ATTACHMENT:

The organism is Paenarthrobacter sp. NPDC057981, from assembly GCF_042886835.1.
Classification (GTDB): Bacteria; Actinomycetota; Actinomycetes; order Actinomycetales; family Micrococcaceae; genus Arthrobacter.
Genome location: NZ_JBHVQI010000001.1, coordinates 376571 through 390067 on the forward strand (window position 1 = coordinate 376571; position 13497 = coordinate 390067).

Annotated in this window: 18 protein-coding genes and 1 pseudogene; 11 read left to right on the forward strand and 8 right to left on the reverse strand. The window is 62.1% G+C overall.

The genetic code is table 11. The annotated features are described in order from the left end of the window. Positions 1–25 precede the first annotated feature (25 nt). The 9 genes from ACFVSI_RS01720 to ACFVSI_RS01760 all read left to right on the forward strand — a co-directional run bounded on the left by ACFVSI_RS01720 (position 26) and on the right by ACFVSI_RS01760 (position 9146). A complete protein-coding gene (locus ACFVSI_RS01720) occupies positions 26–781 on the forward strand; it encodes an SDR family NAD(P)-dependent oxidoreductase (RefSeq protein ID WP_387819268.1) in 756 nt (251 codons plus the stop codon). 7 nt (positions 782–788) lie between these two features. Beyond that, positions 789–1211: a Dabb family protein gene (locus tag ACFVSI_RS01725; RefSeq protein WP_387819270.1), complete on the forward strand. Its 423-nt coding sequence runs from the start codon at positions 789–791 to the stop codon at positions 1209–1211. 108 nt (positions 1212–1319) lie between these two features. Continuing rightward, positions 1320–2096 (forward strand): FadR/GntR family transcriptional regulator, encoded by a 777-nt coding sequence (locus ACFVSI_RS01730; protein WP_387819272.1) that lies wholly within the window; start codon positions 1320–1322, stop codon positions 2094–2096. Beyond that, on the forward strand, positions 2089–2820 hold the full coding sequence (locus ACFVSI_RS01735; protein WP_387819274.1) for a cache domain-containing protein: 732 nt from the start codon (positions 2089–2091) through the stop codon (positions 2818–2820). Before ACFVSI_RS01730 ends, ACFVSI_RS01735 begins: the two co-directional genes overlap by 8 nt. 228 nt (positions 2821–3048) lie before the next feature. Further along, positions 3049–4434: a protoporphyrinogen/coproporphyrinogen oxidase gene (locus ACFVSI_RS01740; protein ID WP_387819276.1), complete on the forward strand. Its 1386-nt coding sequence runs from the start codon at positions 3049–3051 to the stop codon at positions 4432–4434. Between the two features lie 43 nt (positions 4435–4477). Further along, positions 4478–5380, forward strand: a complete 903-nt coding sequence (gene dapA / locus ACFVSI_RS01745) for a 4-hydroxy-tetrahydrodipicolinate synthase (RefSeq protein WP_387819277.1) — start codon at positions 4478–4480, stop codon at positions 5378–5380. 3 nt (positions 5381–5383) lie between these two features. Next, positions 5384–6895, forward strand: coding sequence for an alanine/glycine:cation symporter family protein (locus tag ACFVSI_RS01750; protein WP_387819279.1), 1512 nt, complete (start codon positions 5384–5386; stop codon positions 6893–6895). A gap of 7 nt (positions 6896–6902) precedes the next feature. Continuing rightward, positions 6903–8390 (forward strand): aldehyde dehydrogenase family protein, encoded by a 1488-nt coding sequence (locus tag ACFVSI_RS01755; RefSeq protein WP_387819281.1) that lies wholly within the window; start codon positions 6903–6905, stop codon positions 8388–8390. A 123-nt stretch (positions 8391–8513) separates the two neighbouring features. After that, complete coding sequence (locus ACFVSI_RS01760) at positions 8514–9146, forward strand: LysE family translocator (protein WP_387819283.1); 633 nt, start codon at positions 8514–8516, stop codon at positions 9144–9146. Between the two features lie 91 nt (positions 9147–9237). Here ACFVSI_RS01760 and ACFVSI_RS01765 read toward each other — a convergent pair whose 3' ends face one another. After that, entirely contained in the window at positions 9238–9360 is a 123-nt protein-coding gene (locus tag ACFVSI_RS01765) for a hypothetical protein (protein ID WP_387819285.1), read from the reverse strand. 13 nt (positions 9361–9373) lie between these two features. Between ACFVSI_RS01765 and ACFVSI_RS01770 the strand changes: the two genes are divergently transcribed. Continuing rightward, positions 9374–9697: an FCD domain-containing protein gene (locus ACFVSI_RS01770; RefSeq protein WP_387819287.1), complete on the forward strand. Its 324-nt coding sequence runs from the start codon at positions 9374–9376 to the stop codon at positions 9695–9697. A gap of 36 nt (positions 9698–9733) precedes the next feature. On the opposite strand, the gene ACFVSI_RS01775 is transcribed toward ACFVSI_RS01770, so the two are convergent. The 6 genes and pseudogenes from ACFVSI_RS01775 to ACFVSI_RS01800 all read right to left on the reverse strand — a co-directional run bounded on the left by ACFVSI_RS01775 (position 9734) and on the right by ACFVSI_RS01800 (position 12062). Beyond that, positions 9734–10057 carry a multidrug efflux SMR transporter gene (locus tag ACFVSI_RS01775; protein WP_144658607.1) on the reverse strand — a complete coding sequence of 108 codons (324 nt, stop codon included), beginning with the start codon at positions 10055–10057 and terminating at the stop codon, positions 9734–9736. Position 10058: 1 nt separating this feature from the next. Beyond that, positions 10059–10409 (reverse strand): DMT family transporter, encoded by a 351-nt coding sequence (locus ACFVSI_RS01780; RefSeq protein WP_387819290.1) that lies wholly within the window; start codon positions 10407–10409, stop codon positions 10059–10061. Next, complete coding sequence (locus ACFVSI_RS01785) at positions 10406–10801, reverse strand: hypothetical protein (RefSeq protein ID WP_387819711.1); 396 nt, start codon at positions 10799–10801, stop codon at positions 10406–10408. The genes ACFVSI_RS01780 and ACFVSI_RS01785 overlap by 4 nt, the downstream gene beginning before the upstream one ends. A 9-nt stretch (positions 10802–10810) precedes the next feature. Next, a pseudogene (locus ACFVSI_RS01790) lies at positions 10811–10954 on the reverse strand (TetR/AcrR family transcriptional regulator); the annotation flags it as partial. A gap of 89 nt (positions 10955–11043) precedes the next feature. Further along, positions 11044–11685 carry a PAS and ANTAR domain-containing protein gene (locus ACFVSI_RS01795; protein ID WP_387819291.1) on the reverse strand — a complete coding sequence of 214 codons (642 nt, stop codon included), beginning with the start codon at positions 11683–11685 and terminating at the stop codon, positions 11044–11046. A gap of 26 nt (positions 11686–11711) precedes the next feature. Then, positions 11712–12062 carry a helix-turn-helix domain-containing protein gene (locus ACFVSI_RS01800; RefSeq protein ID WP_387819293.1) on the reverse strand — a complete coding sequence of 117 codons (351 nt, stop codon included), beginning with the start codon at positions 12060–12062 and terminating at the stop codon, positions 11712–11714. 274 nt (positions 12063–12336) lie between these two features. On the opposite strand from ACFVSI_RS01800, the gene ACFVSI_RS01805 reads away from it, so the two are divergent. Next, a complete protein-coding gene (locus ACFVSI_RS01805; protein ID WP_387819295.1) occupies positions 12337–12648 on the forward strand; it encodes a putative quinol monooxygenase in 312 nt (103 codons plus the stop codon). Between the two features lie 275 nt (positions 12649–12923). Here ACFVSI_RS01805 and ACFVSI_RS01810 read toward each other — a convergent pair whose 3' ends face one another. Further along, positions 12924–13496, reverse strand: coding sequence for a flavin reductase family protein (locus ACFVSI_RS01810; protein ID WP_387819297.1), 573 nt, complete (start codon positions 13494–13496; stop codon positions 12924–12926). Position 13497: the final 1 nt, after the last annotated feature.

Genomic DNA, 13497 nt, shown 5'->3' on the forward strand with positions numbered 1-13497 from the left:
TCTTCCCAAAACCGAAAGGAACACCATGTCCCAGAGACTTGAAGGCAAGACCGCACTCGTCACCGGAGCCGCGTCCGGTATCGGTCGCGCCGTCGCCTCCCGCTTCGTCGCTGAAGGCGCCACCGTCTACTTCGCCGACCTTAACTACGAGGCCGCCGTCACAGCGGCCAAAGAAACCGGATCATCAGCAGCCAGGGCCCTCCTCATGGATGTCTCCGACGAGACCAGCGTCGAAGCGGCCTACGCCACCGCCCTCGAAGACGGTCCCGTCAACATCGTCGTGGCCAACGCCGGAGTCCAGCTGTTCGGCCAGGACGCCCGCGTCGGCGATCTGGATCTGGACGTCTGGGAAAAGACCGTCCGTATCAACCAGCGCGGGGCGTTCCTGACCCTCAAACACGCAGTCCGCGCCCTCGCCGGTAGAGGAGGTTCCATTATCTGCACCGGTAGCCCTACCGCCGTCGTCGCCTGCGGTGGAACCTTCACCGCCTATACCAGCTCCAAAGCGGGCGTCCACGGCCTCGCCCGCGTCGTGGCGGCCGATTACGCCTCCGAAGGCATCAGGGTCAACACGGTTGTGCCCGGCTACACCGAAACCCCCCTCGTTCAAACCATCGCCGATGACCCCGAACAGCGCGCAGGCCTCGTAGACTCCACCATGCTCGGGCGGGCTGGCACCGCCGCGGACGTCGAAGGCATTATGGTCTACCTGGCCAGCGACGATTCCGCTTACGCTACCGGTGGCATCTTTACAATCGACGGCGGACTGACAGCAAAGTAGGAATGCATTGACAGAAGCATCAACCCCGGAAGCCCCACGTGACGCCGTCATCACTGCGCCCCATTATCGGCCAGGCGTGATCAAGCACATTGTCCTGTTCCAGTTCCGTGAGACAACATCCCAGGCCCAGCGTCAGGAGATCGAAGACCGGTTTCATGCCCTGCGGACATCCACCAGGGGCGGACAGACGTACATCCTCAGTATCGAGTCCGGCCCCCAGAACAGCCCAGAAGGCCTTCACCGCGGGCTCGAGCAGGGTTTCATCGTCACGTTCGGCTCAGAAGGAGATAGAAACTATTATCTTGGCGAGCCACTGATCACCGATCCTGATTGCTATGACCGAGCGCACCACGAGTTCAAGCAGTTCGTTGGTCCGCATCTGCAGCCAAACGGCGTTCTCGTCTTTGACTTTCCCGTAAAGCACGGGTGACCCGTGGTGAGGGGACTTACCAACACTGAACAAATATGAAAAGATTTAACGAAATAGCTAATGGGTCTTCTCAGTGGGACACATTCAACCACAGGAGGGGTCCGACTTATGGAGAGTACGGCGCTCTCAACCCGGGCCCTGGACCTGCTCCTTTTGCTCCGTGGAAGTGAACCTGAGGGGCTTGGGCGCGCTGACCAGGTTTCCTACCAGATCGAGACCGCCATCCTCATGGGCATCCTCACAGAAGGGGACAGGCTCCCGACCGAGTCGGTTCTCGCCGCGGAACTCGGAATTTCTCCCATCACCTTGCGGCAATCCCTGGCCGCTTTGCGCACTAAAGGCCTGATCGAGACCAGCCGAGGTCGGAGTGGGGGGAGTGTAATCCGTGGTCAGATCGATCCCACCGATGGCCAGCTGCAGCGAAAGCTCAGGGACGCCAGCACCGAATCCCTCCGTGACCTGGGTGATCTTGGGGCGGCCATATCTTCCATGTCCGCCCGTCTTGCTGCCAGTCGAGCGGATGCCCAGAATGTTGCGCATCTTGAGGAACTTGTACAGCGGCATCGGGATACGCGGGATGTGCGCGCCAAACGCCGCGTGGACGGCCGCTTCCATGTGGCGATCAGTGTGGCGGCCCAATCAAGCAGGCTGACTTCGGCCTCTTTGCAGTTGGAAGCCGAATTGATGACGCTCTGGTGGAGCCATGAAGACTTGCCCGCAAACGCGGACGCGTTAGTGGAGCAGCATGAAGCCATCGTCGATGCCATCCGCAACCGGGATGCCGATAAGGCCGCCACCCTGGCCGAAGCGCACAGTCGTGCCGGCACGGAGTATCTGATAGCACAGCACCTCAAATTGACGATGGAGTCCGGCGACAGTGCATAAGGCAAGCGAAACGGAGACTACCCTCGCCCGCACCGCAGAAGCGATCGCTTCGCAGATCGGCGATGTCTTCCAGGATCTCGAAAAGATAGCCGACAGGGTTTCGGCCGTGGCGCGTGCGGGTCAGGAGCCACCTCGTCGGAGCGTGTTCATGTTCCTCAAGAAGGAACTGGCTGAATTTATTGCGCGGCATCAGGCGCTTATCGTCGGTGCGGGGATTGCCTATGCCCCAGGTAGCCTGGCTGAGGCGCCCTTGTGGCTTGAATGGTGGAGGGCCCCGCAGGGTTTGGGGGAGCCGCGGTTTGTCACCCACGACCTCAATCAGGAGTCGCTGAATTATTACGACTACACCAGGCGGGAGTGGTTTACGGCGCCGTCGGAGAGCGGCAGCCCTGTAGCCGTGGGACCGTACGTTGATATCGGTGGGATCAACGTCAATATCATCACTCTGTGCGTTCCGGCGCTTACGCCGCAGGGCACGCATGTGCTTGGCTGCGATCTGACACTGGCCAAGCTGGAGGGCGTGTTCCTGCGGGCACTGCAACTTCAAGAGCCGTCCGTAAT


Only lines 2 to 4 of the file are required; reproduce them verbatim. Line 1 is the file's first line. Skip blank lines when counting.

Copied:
Classification (GTDB): Bacteria; Actinomycetota; Actinomycetes; order Actinomycetales; family Micrococcaceae; genus Arthrobacter.
Genome location: NZ_JBHVQI010000001.1, coordinates 376571 through 390067 on the forward strand (window position 1 = coordinate 376571; position 13497 = coordinate 390067).

Annotated in this window: 18 protein-coding genes and 1 pseudogene; 11 read left to right on the forward strand and 8 right to left on the reverse strand. The window is 62.1% G+C overall.